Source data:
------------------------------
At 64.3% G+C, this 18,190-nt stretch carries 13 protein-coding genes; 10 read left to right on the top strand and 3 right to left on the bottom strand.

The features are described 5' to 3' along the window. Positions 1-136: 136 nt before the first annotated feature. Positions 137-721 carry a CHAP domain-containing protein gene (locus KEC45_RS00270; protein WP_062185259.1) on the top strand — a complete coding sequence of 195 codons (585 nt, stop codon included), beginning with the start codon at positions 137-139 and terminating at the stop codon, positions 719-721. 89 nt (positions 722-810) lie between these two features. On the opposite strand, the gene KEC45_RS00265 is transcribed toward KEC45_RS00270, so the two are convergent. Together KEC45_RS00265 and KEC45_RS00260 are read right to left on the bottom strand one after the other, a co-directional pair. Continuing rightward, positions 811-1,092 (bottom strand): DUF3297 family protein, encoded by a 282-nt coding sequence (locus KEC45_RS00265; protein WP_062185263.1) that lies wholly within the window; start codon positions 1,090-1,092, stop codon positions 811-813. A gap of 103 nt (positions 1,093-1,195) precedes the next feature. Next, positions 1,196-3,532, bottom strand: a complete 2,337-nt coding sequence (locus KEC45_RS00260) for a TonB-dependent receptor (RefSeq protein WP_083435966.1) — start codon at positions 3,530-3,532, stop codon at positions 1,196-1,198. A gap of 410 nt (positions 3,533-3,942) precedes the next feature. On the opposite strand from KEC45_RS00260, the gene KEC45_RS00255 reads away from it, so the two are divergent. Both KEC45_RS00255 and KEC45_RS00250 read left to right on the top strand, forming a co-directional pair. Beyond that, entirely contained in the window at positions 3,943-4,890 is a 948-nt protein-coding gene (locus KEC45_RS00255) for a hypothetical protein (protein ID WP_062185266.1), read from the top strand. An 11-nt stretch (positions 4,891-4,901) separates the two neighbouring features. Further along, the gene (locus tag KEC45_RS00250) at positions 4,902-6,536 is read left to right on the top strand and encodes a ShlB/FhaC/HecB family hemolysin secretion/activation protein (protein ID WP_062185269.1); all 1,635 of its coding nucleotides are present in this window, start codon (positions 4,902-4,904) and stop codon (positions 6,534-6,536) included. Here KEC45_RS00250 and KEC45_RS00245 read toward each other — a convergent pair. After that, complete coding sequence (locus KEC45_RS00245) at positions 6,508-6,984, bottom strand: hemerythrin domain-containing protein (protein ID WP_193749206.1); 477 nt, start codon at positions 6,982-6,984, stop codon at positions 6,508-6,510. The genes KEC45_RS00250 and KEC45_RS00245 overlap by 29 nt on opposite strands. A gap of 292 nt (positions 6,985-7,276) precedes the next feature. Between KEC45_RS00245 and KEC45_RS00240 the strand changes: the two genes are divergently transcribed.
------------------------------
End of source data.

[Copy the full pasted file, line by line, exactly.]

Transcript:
At 64.3% G+C, this 18,190-nt stretch carries 13 protein-coding genes; 10 read left to right on the top strand and 3 right to left on the bottom strand.

The features are described 5' to 3' along the window. Positions 1-136: 136 nt before the first annotated feature. Positions 137-721 carry a CHAP domain-containing protein gene (locus KEC45_RS00270; protein WP_062185259.1) on the top strand — a complete coding sequence of 195 codons (585 nt, stop codon included), beginning with the start codon at positions 137-139 and terminating at the stop codon, positions 719-721. 89 nt (positions 722-810) lie between these two features. On the opposite strand, the gene KEC45_RS00265 is transcribed toward KEC45_RS00270, so the two are convergent. Together KEC45_RS00265 and KEC45_RS00260 are read right to left on the bottom strand one after the other, a co-directional pair. Continuing rightward, positions 811-1,092 (bottom strand): DUF3297 family protein, encoded by a 282-nt coding sequence (locus KEC45_RS00265; protein WP_062185263.1) that lies wholly within the window; start codon positions 1,090-1,092, stop codon positions 811-813. A gap of 103 nt (positions 1,093-1,195) precedes the next feature. Next, positions 1,196-3,532, bottom strand: a complete 2,337-nt coding sequence (locus KEC45_RS00260) for a TonB-dependent receptor (RefSeq protein WP_083435966.1) — start codon at positions 3,530-3,532, stop codon at positions 1,196-1,198. A gap of 410 nt (positions 3,533-3,942) precedes the next feature. On the opposite strand from KEC45_RS00260, the gene KEC45_RS00255 reads away from it, so the two are divergent. Both KEC45_RS00255 and KEC45_RS00250 read left to right on the top strand, forming a co-directional pair. Beyond that, entirely contained in the window at positions 3,943-4,890 is a 948-nt protein-coding gene (locus KEC45_RS00255) for a hypothetical protein (protein ID WP_062185266.1), read from the top strand. An 11-nt stretch (positions 4,891-4,901) separates the two neighbouring features. Further along, the gene (locus tag KEC45_RS00250) at positions 4,902-6,536 is read left to right on the top strand and encodes a ShlB/FhaC/HecB family hemolysin secretion/activation protein (protein ID WP_062185269.1); all 1,635 of its coding nucleotides are present in this window, start codon (positions 4,902-4,904) and stop codon (positions 6,534-6,536) included. Here KEC45_RS00250 and KEC45_RS00245 read toward each other — a convergent pair. After that, complete coding sequence (locus KEC45_RS00245) at positions 6,508-6,984, bottom strand: hemerythrin domain-containing protein (protein ID WP_193749206.1); 477 nt, start codon at positions 6,982-6,984, stop codon at positions 6,508-6,510. The genes KEC45_RS00250 and KEC45_RS00245 overlap by 29 nt on opposite strands. A gap of 292 nt (positions 6,985-7,276) precedes the next feature. Between KEC45_RS00245 and KEC45_RS00240 the strand changes: the two genes are divergently transcribed.